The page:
This approach works anywhere, in any environment, with any technology, but with the following drawbacks:
- It’s a bit hard to learn how to query logs in Kibana and how to make an effective dashboard that allow you to visualize the traffic, the errors, and easily diagnose the root cause of a problem. It can be done, but will need time and effort to master it.
- Logs gets very expensive which I will elaborate later below.
Another solution that makes sense for .NET developers is Application Insights. It fully supports .NET among some other technologies. It’s based on Microsoft Azure Cloud. It’s very easy to turn on, as opposed to the above ELK solution. And you don’t have to host your solution in Azure (just your logs will get shipped to there from wherever you are hosting). The real advantage of this solution (there may be similar alternatives that are similar proprietary cloud-based services) is that you get a fully working dashboards, real time metrics, performance diagnostics and intelligent alerts. So, the time to market with much less hassle and quick learning curve is the real deal. I really recommend this approach for development and testing environments. So this fixes the first problem above. But it has the same second issue, which is it gets expensive to log so many data in production. Expensive in terms of price, as they will give you 1st GB per month for free (which is easily reached when multiple users are just testing your product in testing environment) and then you pay for each extra GB you use. And expensive in terms of getting slower to send these logs to Azure. In certain situations, on testing environment, I had to wait for 10 minutes for the logs to populate after testing. So it’s a good solution in the beginning but doesn’t scale well in real production.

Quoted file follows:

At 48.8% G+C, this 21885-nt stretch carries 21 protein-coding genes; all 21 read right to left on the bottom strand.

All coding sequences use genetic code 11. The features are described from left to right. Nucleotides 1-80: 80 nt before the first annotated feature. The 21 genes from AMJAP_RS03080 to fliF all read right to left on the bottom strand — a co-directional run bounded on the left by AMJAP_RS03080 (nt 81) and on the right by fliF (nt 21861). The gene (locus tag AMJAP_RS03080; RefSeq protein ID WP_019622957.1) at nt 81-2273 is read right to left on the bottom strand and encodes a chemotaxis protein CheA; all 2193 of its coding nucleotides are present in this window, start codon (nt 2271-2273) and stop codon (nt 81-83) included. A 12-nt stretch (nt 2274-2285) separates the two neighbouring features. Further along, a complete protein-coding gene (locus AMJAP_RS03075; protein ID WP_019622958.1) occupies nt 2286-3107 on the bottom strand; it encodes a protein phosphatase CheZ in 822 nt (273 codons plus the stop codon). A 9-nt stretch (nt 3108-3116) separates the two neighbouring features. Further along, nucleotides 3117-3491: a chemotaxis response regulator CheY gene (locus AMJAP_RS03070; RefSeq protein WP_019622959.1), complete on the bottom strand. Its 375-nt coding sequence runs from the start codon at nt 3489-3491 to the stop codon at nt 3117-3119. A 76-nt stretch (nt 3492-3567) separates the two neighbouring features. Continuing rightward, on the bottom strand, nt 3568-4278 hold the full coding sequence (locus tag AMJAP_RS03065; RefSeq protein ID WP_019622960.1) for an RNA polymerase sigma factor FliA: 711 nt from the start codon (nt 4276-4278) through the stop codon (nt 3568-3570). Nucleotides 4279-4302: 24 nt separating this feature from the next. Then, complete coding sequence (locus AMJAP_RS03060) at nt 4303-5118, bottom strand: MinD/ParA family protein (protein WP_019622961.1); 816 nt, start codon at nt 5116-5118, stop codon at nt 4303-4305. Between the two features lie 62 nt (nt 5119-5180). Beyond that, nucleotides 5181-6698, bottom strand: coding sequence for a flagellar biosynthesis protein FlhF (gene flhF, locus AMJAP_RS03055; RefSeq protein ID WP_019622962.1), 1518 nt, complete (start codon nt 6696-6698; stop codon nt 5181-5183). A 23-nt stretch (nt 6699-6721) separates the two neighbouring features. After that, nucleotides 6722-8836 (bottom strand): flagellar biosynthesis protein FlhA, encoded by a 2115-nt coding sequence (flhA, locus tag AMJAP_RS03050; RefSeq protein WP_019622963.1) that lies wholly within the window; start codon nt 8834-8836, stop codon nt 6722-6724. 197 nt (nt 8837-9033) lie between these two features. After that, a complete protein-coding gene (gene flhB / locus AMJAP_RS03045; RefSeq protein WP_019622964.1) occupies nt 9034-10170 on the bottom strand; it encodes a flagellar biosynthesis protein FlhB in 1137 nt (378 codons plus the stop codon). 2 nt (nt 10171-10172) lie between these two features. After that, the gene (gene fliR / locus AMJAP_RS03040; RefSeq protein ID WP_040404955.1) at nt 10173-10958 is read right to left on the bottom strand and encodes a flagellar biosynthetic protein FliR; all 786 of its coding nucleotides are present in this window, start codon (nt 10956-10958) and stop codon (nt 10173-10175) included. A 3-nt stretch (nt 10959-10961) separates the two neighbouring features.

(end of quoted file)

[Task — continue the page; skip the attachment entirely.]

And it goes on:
The cost of Logging